The fact that an offender enters a building to commit a crime often creates the possibility of a violent confrontation between the offender and an occupant, caretaker, or some other person who comes to investigate. And the offender's own awareness of this possibility may mean that he is prepared to use violence if necessary to carry out his plans or to escape.
Taylor, 495 U.S. at 588, 110 S.Ct. at 2153. Likewise, when an offender possesses a firearm during a grand larceny--even if he does not ultimately use the firearm--the firearm's very presence creates the possibility--the risk--that the offender will use the firearm if he meets with resistance or is detected. To be sure, if grand larceny as a category includes some nonconfrontational situations, then possessing a firearm during its commission might not necessarily increase the chances that physical injury will occur.
However, when an offender packs a firearm during a grand larceny, it is reasonable to conclude that he does so for a reason, and that whatever his reason, he necessarily believes that the particular larceny he plans to commit is more dangerous than the usual larcenies covered by the definition of grand larceny without possession of a firearm. And "[j]ust because actual force or injury may not surface in a particular instance" of grand larceny with possession of a firearm, Kaplansky, 42 F.3d at 324, we believe that, as a category, that felony presents a serious potential risk for injury.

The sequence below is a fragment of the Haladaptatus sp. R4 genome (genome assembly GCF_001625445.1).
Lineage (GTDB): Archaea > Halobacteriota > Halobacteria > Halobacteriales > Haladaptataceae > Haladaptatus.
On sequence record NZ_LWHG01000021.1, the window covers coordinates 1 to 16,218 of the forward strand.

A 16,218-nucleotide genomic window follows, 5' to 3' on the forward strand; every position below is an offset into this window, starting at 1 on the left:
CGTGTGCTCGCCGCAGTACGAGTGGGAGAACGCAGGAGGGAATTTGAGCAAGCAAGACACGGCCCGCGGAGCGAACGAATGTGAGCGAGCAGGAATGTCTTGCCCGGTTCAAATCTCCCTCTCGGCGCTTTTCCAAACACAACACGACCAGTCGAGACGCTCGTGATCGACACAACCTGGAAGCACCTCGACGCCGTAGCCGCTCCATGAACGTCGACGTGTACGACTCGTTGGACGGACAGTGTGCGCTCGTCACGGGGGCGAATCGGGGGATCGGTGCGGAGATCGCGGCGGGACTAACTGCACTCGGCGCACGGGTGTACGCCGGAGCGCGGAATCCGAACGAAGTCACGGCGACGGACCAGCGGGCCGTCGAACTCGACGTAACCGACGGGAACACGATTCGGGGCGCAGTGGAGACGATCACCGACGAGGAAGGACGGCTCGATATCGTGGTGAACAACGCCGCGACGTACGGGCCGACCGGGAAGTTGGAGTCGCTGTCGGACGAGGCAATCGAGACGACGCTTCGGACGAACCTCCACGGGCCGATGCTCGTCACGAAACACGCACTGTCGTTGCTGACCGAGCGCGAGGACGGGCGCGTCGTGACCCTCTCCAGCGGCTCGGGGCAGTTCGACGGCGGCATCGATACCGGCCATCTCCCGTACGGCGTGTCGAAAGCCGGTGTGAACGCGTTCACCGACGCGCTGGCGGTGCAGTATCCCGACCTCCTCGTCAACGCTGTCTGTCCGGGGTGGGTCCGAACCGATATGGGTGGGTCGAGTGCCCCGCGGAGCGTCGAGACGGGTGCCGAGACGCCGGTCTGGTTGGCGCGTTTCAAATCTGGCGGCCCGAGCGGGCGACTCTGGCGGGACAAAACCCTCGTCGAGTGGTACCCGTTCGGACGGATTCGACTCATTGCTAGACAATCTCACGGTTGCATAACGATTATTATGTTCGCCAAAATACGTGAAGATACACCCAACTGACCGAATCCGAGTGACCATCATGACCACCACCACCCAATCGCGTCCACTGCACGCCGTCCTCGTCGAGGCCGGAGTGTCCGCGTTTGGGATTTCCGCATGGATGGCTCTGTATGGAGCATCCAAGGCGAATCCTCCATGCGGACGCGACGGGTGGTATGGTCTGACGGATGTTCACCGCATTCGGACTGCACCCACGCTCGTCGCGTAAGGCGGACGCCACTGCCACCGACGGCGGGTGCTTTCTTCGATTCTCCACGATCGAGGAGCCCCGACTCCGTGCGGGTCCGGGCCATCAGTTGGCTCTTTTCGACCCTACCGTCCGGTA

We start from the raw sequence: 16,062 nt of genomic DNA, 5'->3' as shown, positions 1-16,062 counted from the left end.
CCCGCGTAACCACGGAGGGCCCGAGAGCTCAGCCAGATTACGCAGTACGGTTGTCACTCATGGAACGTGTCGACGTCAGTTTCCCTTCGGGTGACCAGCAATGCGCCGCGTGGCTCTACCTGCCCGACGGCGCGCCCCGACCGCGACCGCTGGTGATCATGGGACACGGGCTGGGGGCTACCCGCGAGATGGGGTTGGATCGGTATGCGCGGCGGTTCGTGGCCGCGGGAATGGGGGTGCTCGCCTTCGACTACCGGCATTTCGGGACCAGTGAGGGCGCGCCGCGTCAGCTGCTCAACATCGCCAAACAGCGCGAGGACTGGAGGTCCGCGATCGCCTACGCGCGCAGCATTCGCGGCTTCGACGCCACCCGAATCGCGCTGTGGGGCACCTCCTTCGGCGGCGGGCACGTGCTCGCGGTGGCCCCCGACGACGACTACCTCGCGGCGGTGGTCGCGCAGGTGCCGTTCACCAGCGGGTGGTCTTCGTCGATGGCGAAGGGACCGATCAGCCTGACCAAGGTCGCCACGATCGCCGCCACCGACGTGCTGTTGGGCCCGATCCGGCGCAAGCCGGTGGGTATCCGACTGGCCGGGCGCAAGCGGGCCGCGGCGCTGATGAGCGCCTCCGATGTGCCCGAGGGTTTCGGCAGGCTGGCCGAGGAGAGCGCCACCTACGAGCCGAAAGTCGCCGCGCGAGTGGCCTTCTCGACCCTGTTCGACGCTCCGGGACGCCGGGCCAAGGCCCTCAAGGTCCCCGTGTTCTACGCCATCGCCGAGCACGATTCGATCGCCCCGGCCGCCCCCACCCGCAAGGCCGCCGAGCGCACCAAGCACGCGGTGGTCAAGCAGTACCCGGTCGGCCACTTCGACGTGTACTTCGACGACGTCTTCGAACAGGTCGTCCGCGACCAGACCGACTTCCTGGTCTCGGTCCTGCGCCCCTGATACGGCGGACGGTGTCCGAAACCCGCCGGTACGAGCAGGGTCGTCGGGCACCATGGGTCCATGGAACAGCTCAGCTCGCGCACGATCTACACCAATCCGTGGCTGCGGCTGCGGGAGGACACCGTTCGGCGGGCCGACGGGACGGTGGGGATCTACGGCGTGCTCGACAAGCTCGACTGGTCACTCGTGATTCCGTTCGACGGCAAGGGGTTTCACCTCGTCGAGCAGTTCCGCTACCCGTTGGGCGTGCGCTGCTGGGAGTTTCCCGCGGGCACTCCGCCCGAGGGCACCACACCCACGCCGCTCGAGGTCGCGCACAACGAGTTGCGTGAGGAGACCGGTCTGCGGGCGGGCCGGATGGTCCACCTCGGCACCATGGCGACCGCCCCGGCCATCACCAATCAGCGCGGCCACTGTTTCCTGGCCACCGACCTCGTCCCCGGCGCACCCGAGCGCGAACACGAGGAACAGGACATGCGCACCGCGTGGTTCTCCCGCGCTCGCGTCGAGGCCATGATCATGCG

Consequently, we conclude that the Tennessee felony of grand larceny while in possession of a firearm is a "violent felony" under Sec. 924(e)(2)(B)(ii) because it "involves conduct that presents a serious potential risk of physical injury." (Emphasis added.)
We AFFIRM the defendant's conviction as supported by sufficient evidence, REVERSE the district court's refusal to count Tennessee grand larceny while in possession of a firearm as a violent felony under Sec. 924(e)(2)(B)(ii), and REMAND for resentencing.
The Tennessee legislature enacted wholesale recodification and amendments to its criminal code in 1989. For example, crimes such as larceny, embezzlement, and fraudulent conversion, formerly contained and defined in separate sections, are now all classified as the generally defined crime of "theft." Tenn.Code Ann. Secs. 39-14-101, 102 (1991)